Our fall camping checklist will help you prepare for exploring wilderness in the cooler months.
When deciding whether to camp this fall, remember that lower temperatures and fewer insects can make hikes more pleasurable. As school starts, crowds dwindle at your favorite wilderness spots, creating more opportunities for wildlife sightings. Elk, moose and deer are regulars in the mountains and migrating birds are everywhere.
Of course one of the most compelling reasons to camp in fall is the beauty of the leaves changing color. Depending on your latitude, fall foliage is usually most stunning from September through October, but can linger into November.
Here's more of what you need to know to plan your fall camping trip:
Fall Camping Checklist:
- Check the weather before you go: Don't let the challenges of fall weather spoil your camping plans. Look at forecasts ahead of time specific to the parks or campgrounds. In the event of unexpected weather, don't panic. It's often better to ride out bad weather than to hurriedly hike through it. Remember that warm weather can quickly turn. Depending on where you go, be prepared for the chance of snow, rain, or other severe weather.
- Pack layers: Fall is known for temperature fluctuations, so pack layers of breathable, water-resistant clothing. If you're backpacking, just be aware that extra clothes add additional weight. Essential items:
- thermal underwear
- sleeping cap
- extra shoes
- winter jacket (even if the weather is predicted to be warm)
- Bring cold-weather sleeping gear:
- Sleeping bags: Always bring a sleeping bag that protects against temperatures lower than you expect, for example one labeled for 0-30 degrees F. There's nothing worse than freezing through the night, so bring two sleeping bags if you get cold easily.
- Bring a mattress pad or foam to provide an extra layer between your sleeping body and the cold ground.
- Consider packing a warm water bottle to snuggle up with in your sleeping bag.
- If you plan to bring a small propane heater, be sure it has various safety shut-offs and is labeled for indoor use to avoid carbon monoxide dangers.
- Prepare for rain and snow: Line your backpacks with plastic garbage bags to keep out moisture. And be sure to add the following to your camping checklist:
- water tight-containers and a tarp in case of rain
- extra plastic garbage bags for lining backpacks or protecting other items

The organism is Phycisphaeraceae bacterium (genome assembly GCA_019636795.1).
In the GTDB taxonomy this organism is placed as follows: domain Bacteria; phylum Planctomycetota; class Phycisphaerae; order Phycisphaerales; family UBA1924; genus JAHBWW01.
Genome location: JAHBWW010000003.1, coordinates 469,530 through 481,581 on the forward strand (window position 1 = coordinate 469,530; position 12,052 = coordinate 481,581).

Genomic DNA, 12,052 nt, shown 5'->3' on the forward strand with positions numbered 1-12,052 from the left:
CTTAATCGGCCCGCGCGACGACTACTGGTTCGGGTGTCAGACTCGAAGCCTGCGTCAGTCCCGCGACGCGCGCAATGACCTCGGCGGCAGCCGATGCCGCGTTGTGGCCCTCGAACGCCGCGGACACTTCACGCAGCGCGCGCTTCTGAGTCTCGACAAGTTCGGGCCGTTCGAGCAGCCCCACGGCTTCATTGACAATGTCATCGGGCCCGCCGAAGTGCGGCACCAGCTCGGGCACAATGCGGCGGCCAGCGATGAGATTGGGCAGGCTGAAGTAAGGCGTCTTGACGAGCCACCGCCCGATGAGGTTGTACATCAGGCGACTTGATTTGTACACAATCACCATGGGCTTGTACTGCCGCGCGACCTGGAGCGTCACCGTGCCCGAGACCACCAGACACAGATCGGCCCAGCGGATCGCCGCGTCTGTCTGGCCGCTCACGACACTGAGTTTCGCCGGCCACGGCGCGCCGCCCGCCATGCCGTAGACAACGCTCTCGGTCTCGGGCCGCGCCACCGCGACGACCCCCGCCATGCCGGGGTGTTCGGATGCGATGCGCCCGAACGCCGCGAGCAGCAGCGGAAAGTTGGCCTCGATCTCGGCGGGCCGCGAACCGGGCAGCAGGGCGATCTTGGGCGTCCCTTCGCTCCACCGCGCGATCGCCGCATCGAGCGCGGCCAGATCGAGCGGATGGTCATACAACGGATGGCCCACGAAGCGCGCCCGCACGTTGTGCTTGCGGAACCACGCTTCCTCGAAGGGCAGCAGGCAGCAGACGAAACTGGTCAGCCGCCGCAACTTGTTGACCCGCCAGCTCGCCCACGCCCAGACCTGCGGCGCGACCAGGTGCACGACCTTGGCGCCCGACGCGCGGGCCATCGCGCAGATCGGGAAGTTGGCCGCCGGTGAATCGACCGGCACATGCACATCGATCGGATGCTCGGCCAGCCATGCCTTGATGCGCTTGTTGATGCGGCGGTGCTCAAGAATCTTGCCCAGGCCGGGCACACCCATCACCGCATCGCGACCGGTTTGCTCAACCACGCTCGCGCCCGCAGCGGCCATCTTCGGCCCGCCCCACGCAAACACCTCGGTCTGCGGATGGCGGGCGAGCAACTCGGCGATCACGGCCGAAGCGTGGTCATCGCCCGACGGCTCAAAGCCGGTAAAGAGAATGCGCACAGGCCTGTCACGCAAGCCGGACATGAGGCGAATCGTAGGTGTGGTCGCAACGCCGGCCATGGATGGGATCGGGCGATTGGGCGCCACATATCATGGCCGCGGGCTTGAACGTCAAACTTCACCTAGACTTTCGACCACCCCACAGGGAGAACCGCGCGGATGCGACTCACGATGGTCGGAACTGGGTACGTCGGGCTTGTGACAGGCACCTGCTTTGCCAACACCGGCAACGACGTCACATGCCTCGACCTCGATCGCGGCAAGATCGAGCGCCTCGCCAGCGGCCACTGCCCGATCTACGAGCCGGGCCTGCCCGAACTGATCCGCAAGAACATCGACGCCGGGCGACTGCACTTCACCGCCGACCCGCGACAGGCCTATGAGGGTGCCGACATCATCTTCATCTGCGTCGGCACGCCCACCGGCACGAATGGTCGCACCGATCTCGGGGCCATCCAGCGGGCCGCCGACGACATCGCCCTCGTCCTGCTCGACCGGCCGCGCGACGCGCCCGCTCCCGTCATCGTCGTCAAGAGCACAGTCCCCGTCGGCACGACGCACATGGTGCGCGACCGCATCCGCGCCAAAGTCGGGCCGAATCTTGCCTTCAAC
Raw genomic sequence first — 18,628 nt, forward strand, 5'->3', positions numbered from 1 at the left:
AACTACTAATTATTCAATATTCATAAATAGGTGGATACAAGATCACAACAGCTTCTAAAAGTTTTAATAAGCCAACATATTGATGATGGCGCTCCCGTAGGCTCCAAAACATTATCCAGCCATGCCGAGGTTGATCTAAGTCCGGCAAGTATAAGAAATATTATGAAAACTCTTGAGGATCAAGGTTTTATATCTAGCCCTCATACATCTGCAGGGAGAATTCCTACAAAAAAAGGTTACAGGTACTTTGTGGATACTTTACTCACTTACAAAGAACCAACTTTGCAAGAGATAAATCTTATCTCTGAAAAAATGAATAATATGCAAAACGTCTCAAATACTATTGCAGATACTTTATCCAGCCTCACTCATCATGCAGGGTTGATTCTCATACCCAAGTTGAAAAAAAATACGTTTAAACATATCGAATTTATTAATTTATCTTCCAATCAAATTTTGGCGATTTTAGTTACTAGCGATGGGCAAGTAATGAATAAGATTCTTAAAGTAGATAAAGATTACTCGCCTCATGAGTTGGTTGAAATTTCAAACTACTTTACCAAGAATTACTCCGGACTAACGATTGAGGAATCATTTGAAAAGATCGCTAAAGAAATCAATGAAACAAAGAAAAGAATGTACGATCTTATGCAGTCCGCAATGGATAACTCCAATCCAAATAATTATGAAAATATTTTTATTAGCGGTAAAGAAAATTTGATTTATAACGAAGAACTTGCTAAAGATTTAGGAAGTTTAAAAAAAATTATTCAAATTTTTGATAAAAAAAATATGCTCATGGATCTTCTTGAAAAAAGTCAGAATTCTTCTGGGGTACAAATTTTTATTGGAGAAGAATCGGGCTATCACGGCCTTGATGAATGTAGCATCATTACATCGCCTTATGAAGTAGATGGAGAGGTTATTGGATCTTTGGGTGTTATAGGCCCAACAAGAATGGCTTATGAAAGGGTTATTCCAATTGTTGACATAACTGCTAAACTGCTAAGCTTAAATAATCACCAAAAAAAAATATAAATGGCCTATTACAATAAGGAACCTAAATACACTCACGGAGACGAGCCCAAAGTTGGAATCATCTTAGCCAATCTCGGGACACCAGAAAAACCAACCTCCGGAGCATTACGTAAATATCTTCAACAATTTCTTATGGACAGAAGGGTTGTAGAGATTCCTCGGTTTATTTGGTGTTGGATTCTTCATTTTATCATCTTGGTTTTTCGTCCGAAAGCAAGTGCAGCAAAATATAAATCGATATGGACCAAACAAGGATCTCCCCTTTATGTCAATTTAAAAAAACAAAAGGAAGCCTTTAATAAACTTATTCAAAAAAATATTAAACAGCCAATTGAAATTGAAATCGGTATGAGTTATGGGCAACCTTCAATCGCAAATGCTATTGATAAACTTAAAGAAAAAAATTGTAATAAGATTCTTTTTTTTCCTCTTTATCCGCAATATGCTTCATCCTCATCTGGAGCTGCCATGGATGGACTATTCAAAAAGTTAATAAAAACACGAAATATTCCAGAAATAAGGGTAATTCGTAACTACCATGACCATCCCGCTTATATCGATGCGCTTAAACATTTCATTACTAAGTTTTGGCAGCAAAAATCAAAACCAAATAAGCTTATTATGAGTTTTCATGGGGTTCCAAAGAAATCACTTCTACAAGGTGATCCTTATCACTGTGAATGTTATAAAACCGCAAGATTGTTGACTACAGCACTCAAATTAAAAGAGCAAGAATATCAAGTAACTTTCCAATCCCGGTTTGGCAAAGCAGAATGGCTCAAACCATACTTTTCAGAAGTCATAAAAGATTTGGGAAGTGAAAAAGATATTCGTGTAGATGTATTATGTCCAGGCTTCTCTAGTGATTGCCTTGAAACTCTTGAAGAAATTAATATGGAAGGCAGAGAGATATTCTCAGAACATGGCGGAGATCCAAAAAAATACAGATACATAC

- extra blankets, boots and a snow shovel, just in case
- Invest in a good tent and test it before you camp: Get a tent that has a full rain fly. Before leaving home, set up your tent in the backyard to make sure it’s functioning properly. Be sure to test all the zippers as well.
- Arrive early and setup with care:
- Remember, the days get shorter in fall, so be sure to allow yourself extra time to arrive at your campsite before dark.
- When you set up your campsite, secure your tent firmly in case of intense winds.
- Some animals can be more aggressive as winter nears, so beware bee hives and be sure to eliminate trash from your campsite to prevent bears.
- Keep your distance from wildlife and practice 'leave no trace' principles: Wildlife are often engaged in fall mating rituals so be careful to respect their space. Many wild areas where camping occurs are vulnerable to threats like overuse and development in the greater area, so always be sure to use 'leave no trace' camping practices.
- Leave more time for cooking: Cooking times are longer in low temperatures. Plan to rise early to heat warm liquids to sip for keeping warm throughout the day (as we noted above, a warm water bottle in your sleeping bag at night is nice too). Also, bring foods like:
- Easy to prepare items in case weather conditions prevent you from cooking
- Good fats like fish, nuts and avocados are also helpful as you burn calories on the trail
- Bring insect repellent: Don't forget to keep this on your camping checklist for those lingering biters.
- Be ready to make an emergency retreat: Bring extra money and be prepared to use it to eat out or spend the night in town if absolutely necessary. If you want to be extra cautious, you can always stay in a cabin, which may be available at national and state parks.
Another advantage to fall camping is that public lands like state parks and national forests may have reduced entrance fees after Labor Day.